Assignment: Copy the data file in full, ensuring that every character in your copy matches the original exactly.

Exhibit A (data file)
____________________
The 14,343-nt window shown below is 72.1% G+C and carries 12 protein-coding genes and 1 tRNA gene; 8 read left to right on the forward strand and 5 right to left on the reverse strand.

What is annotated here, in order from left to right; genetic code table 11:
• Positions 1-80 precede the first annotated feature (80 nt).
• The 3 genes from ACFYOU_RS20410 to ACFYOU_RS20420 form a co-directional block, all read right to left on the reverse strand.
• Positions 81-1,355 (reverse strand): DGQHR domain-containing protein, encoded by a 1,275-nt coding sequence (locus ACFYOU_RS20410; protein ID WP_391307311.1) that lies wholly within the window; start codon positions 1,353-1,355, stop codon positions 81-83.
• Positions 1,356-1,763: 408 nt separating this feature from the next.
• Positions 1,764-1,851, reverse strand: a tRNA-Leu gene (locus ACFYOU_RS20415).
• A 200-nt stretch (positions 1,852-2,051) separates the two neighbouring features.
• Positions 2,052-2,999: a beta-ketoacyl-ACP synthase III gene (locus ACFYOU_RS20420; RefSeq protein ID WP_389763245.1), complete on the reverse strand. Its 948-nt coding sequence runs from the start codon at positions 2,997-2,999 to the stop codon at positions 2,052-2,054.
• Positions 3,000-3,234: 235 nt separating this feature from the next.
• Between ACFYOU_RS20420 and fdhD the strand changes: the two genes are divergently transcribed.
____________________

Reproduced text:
The 14,343-nt window shown below is 72.1% G+C and carries 12 protein-coding genes and 1 tRNA gene; 8 read left to right on the forward strand and 5 right to left on the reverse strand.

What is annotated here, in order from left to right; genetic code table 11:
• Positions 1-80 precede the first annotated feature (80 nt).
• The 3 genes from ACFYOU_RS20410 to ACFYOU_RS20420 form a co-directional block, all read right to left on the reverse strand.
• Positions 81-1,355 (reverse strand): DGQHR domain-containing protein, encoded by a 1,275-nt coding sequence (locus ACFYOU_RS20410; protein ID WP_391307311.1) that lies wholly within the window; start codon positions 1,353-1,355, stop codon positions 81-83.
• Positions 1,356-1,763: 408 nt separating this feature from the next.
• Positions 1,764-1,851, reverse strand: a tRNA-Leu gene (locus ACFYOU_RS20415).
• A 200-nt stretch (positions 1,852-2,051) separates the two neighbouring features.
• Positions 2,052-2,999: a beta-ketoacyl-ACP synthase III gene (locus ACFYOU_RS20420; RefSeq protein ID WP_389763245.1), complete on the reverse strand. Its 948-nt coding sequence runs from the start codon at positions 2,997-2,999 to the stop codon at positions 2,052-2,054.
• Positions 3,000-3,234: 235 nt separating this feature from the next.
• Between ACFYOU_RS20420 and fdhD the strand changes: the two genes are divergently transcribed.